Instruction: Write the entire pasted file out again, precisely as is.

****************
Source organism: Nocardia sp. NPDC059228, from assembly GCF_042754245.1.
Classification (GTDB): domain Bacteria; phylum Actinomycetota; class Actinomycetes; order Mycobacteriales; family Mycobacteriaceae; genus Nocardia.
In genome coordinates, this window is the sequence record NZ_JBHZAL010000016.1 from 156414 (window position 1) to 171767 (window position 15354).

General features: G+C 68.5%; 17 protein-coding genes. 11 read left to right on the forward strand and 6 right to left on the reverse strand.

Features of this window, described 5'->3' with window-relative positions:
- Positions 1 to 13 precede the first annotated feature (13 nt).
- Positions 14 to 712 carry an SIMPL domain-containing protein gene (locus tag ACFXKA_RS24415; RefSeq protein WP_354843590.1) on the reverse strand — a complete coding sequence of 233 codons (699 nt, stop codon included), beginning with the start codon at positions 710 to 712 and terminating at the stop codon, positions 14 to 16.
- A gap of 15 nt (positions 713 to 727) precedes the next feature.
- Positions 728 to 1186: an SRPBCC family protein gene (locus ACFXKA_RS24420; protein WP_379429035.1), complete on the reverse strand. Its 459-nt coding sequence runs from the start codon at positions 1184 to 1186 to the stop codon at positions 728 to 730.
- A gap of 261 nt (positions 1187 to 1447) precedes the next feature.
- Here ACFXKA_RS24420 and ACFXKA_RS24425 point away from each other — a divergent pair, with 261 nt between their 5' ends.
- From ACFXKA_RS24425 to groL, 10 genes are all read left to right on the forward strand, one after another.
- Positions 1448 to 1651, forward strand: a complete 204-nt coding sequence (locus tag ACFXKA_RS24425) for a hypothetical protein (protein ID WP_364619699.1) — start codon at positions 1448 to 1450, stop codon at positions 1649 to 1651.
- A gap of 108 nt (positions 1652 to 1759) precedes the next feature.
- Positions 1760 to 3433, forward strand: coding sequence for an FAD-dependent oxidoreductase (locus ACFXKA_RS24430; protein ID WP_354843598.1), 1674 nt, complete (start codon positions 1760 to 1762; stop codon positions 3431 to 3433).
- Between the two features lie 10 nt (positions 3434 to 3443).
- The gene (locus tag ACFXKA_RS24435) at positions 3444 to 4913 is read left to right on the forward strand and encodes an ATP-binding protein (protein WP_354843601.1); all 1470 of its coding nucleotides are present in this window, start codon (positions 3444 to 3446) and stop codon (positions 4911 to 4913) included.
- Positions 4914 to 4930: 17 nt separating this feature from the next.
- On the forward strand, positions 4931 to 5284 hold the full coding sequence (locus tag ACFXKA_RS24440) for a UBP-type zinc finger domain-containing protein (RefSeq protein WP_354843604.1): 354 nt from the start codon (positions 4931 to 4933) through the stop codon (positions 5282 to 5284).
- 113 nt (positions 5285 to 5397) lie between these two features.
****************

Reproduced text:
Source organism: Nocardia sp. NPDC059228, from assembly GCF_042754245.1.
Classification (GTDB): domain Bacteria; phylum Actinomycetota; class Actinomycetes; order Mycobacteriales; family Mycobacteriaceae; genus Nocardia.
In genome coordinates, this window is the sequence record NZ_JBHZAL010000016.1 from 156414 (window position 1) to 171767 (window position 15354).

General features: G+C 68.5%; 17 protein-coding genes. 11 read left to right on the forward strand and 6 right to left on the reverse strand.

Features of this window, described 5'->3' with window-relative positions:
- Positions 1 to 13 precede the first annotated feature (13 nt).
- Positions 14 to 712 carry an SIMPL domain-containing protein gene (locus tag ACFXKA_RS24415; RefSeq protein WP_354843590.1) on the reverse strand — a complete coding sequence of 233 codons (699 nt, stop codon included), beginning with the start codon at positions 710 to 712 and terminating at the stop codon, positions 14 to 16.
- A gap of 15 nt (positions 713 to 727) precedes the next feature.
- Positions 728 to 1186: an SRPBCC family protein gene (locus ACFXKA_RS24420; protein WP_379429035.1), complete on the reverse strand. Its 459-nt coding sequence runs from the start codon at positions 1184 to 1186 to the stop codon at positions 728 to 730.
- A gap of 261 nt (positions 1187 to 1447) precedes the next feature.
- Here ACFXKA_RS24420 and ACFXKA_RS24425 point away from each other — a divergent pair, with 261 nt between their 5' ends.
- From ACFXKA_RS24425 to groL, 10 genes are all read left to right on the forward strand, one after another.
- Positions 1448 to 1651, forward strand: a complete 204-nt coding sequence (locus tag ACFXKA_RS24425) for a hypothetical protein (protein ID WP_364619699.1) — start codon at positions 1448 to 1450, stop codon at positions 1649 to 1651.
- A gap of 108 nt (positions 1652 to 1759) precedes the next feature.
- Positions 1760 to 3433, forward strand: coding sequence for an FAD-dependent oxidoreductase (locus ACFXKA_RS24430; protein ID WP_354843598.1), 1674 nt, complete (start codon positions 1760 to 1762; stop codon positions 3431 to 3433).
- Between the two features lie 10 nt (positions 3434 to 3443).
- The gene (locus tag ACFXKA_RS24435) at positions 3444 to 4913 is read left to right on the forward strand and encodes an ATP-binding protein (protein WP_354843601.1); all 1470 of its coding nucleotides are present in this window, start codon (positions 3444 to 3446) and stop codon (positions 4911 to 4913) included.
- Positions 4914 to 4930: 17 nt separating this feature from the next.
- On the forward strand, positions 4931 to 5284 hold the full coding sequence (locus tag ACFXKA_RS24440) for a UBP-type zinc finger domain-containing protein (RefSeq protein WP_354843604.1): 354 nt from the start codon (positions 4931 to 4933) through the stop codon (positions 5282 to 5284).
- 113 nt (positions 5285 to 5397) lie between these two features.